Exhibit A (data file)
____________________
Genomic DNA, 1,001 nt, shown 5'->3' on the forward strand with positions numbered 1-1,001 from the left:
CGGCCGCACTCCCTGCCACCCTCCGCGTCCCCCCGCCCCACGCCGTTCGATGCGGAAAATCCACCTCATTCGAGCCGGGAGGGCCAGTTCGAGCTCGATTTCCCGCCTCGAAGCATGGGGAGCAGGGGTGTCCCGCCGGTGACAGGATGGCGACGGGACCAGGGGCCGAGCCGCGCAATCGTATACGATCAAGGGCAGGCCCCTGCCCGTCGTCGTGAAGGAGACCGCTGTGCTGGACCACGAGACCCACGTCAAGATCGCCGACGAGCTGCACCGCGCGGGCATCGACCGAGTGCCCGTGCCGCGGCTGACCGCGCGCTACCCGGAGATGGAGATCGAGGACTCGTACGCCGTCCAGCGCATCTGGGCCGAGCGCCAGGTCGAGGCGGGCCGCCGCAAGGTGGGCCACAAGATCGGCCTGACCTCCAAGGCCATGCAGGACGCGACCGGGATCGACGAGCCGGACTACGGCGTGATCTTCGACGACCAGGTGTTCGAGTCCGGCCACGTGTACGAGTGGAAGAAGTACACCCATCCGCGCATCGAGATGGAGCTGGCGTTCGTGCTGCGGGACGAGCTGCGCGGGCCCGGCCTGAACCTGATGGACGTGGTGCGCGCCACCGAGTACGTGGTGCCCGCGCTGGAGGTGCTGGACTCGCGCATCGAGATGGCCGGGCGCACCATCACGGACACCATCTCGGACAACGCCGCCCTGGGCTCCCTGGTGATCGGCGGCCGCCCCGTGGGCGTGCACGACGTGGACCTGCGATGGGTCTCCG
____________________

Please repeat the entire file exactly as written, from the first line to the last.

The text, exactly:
Genomic DNA, 1,001 nt, shown 5'->3' on the forward strand with positions numbered 1-1,001 from the left:
CGGCCGCACTCCCTGCCACCCTCCGCGTCCCCCCGCCCCACGCCGTTCGATGCGGAAAATCCACCTCATTCGAGCCGGGAGGGCCAGTTCGAGCTCGATTTCCCGCCTCGAAGCATGGGGAGCAGGGGTGTCCCGCCGGTGACAGGATGGCGACGGGACCAGGGGCCGAGCCGCGCAATCGTATACGATCAAGGGCAGGCCCCTGCCCGTCGTCGTGAAGGAGACCGCTGTGCTGGACCACGAGACCCACGTCAAGATCGCCGACGAGCTGCACCGCGCGGGCATCGACCGAGTGCCCGTGCCGCGGCTGACCGCGCGCTACCCGGAGATGGAGATCGAGGACTCGTACGCCGTCCAGCGCATCTGGGCCGAGCGCCAGGTCGAGGCGGGCCGCCGCAAGGTGGGCCACAAGATCGGCCTGACCTCCAAGGCCATGCAGGACGCGACCGGGATCGACGAGCCGGACTACGGCGTGATCTTCGACGACCAGGTGTTCGAGTCCGGCCACGTGTACGAGTGGAAGAAGTACACCCATCCGCGCATCGAGATGGAGCTGGCGTTCGTGCTGCGGGACGAGCTGCGCGGGCCCGGCCTGAACCTGATGGACGTGGTGCGCGCCACCGAGTACGTGGTGCCCGCGCTGGAGGTGCTGGACTCGCGCATCGAGATGGCCGGGCGCACCATCACGGACACCATCTCGGACAACGCCGCCCTGGGCTCCCTGGTGATCGGCGGCCGCCCCGTGGGCGTGCACGACGTGGACCTGCGATGGGTCTCCG